New study suggests people who re-test positive for COVID-19 aren't infectious - Casper, WY Oil City News
Oil City News Logo

New study suggests people who re-test positive for COVID-19 aren’t infectious

Shutterstock

CASPER, Wyo — A report from the Korean Centers for Disease Control and Prevention (KCDC) published on May 19 suggests that people who re-test positive for the COVID-19 virus aren’t actively infected or at risk of spreading the virus to contacts.

On April 14, the KCDC began monitoring 285 patients who had previously recovered from the coronavirus and had been discharged from isolation, but who had tested positive again. 44.7% had presented symptoms such as cough or sore throat. KCDC monitored these “re-positive” patients and 790 of their contacts, including family and co-workers.

“From the monitoring of contacts, as of [May 18], no case has been found that was newly confirmed from exposure during re-positive period alone,” the KCDC report states. In other words, no new infections have been confirmed as a result of being in contact with someone who has re-tested positive after recovery and isolation.

Article continues below...

25 of the 790 contacts have tested positive for COVID-19, but those were previously confirmed cases and not believed to be a result of contact with with the recovered cases. 3 additional newly-positive cases among the contacts were all found to have had a history of contact with Shincheonji religious group or a confirmed new case in their family.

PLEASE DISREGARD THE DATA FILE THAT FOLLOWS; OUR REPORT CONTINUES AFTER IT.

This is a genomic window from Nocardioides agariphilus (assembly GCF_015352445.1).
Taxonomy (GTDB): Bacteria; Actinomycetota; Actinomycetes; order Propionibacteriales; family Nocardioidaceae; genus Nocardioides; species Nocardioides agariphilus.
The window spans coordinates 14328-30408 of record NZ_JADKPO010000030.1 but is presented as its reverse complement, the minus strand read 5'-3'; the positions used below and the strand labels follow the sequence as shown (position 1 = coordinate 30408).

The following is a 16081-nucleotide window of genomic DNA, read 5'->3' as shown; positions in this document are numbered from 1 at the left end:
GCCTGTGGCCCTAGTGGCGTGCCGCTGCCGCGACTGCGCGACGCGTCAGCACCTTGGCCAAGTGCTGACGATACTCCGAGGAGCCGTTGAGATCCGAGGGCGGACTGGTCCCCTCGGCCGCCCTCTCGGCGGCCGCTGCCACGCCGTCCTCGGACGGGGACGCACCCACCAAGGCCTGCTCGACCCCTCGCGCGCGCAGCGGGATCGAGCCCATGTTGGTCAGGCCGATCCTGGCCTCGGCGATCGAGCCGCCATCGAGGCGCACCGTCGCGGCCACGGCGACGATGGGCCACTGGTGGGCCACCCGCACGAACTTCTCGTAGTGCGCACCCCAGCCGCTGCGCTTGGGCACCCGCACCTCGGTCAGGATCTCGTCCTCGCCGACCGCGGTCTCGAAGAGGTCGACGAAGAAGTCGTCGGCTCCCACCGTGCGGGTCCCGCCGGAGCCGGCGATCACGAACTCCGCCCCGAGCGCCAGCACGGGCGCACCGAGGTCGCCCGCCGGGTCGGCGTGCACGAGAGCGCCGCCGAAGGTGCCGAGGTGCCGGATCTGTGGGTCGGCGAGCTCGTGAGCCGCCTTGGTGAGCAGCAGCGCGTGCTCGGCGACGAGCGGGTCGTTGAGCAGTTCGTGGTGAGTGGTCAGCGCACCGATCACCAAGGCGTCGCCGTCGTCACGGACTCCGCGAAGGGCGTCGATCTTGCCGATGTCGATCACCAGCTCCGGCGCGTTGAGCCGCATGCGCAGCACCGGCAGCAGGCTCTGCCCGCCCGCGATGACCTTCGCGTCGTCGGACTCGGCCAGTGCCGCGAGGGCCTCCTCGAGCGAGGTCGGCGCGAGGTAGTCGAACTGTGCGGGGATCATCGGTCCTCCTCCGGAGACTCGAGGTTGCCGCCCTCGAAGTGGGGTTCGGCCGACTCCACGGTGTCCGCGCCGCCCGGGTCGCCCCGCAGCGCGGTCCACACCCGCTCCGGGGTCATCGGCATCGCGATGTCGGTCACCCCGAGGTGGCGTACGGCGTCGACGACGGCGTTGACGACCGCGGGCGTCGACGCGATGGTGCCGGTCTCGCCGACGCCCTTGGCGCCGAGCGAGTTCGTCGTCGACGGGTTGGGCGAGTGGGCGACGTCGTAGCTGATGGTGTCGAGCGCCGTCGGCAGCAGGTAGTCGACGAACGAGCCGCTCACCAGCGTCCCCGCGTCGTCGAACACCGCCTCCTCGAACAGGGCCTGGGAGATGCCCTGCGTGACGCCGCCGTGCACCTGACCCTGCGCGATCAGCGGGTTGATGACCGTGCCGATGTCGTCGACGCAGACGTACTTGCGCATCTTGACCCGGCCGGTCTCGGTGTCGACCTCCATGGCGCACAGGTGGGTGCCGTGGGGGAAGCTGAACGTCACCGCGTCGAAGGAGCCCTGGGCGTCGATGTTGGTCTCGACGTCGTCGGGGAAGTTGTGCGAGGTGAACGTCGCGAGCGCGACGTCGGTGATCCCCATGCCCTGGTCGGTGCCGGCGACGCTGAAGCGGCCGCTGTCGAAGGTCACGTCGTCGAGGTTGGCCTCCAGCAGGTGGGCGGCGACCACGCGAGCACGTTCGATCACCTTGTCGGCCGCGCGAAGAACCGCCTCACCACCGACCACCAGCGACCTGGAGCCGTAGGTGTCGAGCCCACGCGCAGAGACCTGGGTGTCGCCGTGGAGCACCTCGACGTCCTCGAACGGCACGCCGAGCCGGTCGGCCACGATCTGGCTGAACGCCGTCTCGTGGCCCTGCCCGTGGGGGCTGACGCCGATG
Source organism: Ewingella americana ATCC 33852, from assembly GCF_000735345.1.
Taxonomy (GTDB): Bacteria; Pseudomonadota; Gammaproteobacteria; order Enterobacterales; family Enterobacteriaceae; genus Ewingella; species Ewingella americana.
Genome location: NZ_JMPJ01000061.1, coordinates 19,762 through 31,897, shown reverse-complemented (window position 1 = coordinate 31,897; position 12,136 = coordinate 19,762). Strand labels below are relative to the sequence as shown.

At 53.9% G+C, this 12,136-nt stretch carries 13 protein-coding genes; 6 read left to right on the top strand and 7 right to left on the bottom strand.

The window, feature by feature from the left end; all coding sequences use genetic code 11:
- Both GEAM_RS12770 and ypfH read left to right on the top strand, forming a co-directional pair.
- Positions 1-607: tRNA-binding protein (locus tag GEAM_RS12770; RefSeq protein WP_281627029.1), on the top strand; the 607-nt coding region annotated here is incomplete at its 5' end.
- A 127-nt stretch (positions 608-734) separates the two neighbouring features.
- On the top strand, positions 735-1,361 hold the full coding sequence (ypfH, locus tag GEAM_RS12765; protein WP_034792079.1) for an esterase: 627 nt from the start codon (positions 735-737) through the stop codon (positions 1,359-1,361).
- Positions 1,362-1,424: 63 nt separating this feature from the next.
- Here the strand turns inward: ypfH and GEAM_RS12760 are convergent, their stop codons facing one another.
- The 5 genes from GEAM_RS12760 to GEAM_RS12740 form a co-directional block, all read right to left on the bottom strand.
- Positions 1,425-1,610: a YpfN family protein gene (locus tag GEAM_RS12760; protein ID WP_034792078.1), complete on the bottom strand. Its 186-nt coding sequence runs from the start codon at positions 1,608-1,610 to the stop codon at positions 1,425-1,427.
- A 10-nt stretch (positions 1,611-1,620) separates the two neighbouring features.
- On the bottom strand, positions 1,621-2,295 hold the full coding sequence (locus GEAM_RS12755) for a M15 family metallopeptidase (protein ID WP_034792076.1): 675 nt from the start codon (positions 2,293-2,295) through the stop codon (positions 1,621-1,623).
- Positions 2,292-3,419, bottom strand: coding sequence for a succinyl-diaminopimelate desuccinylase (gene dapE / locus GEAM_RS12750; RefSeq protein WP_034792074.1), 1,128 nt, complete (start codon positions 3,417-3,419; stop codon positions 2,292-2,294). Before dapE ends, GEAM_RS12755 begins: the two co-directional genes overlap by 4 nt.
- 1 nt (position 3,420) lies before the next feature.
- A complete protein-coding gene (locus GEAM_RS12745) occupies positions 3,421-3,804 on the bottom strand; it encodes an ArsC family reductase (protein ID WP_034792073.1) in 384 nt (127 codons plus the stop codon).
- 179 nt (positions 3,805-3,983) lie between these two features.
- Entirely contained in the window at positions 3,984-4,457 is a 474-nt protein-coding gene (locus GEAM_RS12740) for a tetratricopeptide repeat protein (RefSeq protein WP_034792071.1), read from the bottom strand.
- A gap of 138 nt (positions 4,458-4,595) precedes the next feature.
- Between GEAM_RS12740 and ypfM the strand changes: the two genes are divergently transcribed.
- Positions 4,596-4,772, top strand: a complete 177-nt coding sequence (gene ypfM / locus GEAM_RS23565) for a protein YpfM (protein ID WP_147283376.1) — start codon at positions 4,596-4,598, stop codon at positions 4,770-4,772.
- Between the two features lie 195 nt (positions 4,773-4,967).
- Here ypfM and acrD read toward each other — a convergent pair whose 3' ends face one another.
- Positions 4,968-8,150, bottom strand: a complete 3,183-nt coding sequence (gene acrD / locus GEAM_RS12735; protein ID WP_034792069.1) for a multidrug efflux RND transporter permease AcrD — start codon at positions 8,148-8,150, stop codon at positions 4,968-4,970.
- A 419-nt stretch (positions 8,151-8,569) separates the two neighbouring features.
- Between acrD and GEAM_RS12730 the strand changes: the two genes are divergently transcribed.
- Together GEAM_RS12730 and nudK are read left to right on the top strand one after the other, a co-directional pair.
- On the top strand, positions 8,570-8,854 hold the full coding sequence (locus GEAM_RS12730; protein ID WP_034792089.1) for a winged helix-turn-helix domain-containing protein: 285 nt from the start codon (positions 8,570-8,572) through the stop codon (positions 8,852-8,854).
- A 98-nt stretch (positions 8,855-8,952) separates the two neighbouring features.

Lab analysis was conducted on 108 of the 285 re-positive cases. According to the KCDC, virus isolation in cell cultures of respiratory samples of 108 re-positive cases, all results were negative (i.e. virus not isolated).

Of the 23 re-positive cases from which the first and the second serum samples were obtained, 96% were positive for neutralizing antibodies. ELISA and rapid serology tests for COVID-19 identify antibodies that develop in reaction to COVID-19, rather than the virus itself.

Sciencenews.org suggests that re-positive results may be picking up genetic information from dead or non-infectious viruses.


The Latest Statistics from the Wyoming Department of Health:


What to do if you are feeling sick: In the wake of the COVID-19 outbreak, the Casper-Natrona County Health Department says that people who are feeling sick or exhibiting symptoms should contact their primary physician.

If you do not have a primary care provider, and live in Natrona County, please contact the COVID-19 hotline, operated by the Casper-Natrona County Department of Health. The line is open Monday – Friday 8:00 am – 5:00 pm 577-9892. Hotline services are intended for Natrona County residents and may not be able to provide specific information to persons calling from out of county.

Officials ask that you please do not self-report to the Emergency Room. Persons experiencing problems breathing should call 9-11.

For general inquiries and non-symptom related questions about COVID-19, please contact the Casper-Natrona County Health Department via email: covid@cnchd.org


  • Practice Social Distancing by putting distance between yourself and other people. This is especially important for people who are at higher risk of getting very sick.
  • Wash your hands often with soap and water for at least 20 seconds especially after you have been in a public place, or after blowing your nose, coughing, or sneezing. If soap and water are not readily available, use a hand sanitizer that contains at least 60% alcohol.
  • Avoid close contact with people who are sick
  • Stay home if you’re sick
  • Cover coughs and sneezes. Cover your mouth and nose with a tissue when you cough or sneeze or use the inside of your elbow.
  • Clean AND disinfect frequently touched surfaces daily. This includes tables, doorknobs, light switches, countertops, handles, desks, phones, keyboards, toilets, faucets, and sinks.

A list of area closures attributed to COVID-19 are available here.